‘Lock your dadgum car:’ Police say Lancaster incident shows importance of gun safety

Gun owners should treat their handguns like rattlesnakes, said 16th Circuit Court Solicitor Kevin Brackett. Always keep an eye on it.

One Lancaster man will soon realize that lesson when he gets a house call from the sheriff’s office returning his gun, Brackett said.

But he’s lucky, Brackett said. His stolen gun wasn’t used to hurt anyone.

“I believe in keeping firearms to protect yourself,” Brackett said. “I’m a supporter of the Second Amendment, but that’s not the issue here. With the privilege of having a firearm, with the right of having a firearm, comes the responsibility of securing it.”

A North Carolina attorney turned the gun in to the solicitor’s office, Brackett said. A client had found the gun in his son’s belongings after an intervention.

“The son had come back home to his dad looking for help because he knew he was in a bad way and was afraid he was going to die,” Brackett said.

The son admitted the gun was stolen. Investigators were able to trace the gun back to Lancaster County, where the gun had been taken from an unlocked car.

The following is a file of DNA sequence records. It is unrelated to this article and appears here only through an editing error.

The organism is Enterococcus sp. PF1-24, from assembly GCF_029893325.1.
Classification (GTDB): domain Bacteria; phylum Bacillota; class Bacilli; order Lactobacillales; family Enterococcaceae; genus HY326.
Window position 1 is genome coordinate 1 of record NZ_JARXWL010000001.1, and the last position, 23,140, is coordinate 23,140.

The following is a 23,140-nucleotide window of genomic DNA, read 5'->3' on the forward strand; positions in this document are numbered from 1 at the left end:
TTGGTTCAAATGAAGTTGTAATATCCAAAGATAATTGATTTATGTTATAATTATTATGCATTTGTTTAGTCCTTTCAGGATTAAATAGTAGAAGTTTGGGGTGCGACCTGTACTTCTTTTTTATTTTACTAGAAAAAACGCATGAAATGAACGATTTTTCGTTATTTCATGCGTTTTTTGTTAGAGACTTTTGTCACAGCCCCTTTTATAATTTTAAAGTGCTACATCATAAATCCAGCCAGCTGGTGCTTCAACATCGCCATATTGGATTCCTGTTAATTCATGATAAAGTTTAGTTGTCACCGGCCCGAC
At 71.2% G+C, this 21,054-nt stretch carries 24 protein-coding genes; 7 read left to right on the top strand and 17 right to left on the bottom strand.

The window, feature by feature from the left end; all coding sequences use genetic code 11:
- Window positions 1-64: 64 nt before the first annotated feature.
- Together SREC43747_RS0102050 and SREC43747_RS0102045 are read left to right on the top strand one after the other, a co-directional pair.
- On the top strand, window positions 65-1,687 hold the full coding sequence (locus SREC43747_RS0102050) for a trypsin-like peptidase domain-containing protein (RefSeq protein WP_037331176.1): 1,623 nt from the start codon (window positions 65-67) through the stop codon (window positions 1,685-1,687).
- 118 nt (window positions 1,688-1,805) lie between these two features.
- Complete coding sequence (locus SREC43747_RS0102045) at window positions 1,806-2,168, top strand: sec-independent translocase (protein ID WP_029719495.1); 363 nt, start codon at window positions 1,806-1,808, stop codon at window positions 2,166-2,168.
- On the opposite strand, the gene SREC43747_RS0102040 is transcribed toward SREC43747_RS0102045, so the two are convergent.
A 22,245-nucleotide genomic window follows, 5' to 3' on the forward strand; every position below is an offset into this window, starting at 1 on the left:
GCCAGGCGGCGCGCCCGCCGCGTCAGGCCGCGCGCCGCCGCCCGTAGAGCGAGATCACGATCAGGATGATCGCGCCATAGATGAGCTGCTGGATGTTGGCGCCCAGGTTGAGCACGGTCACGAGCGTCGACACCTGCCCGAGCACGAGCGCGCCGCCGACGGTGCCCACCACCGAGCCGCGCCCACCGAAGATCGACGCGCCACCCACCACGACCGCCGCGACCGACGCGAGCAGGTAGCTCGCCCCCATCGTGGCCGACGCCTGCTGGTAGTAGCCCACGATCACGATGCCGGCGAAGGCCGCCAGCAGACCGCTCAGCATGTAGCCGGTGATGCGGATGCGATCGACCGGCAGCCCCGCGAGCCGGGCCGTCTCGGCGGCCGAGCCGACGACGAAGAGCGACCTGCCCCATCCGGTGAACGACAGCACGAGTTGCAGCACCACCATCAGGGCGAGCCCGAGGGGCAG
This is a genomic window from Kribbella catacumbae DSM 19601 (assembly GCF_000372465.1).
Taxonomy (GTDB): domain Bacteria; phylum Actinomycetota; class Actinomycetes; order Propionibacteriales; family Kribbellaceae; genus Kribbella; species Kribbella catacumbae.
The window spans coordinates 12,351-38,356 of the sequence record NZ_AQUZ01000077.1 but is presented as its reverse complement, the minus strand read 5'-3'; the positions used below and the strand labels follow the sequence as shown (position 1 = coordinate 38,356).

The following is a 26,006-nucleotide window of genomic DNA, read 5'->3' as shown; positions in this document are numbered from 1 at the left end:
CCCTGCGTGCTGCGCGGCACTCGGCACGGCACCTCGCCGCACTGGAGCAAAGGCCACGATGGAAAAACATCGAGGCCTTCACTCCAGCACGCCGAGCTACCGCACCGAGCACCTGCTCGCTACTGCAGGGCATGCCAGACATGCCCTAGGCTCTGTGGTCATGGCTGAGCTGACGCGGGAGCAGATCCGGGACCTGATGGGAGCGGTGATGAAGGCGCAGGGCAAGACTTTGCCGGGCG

Most cases of theft from cars aren’t technically car break-ins, Lancaster County Sheriff’s Office spokesman Doug Barfield said.

All suspects have to do is open the door sometimes, he said.

“Lock your dadgum car,” Barfield said.

In this case, Brackett said, the man walked down the neighborhood pulling on car doors until he found an open one, took the gun and cash.

“It was that easy for an individual to walk over, open a car door and suddenly he’s in possession of a .40-caliber handgun,” Brackett said. “People have to secure their cars. It’s just as simple as that.”

The gun was a Sig Sauer P250. The man’s father turned the gun in and no charges have been brought in this case.

“I tell people, if you owned a rattle snake, I believe you’d take a keen interest in knowing where that snake was at all times,” he said. “You’d want to know. That’s the way you should be about a gun.

“It’s a dangerous piece of equipment. It’s capable of killing people. Too many accidents happen with guns and they need to be secured and stored properly.”

Hannah Smoot: 803-329-4068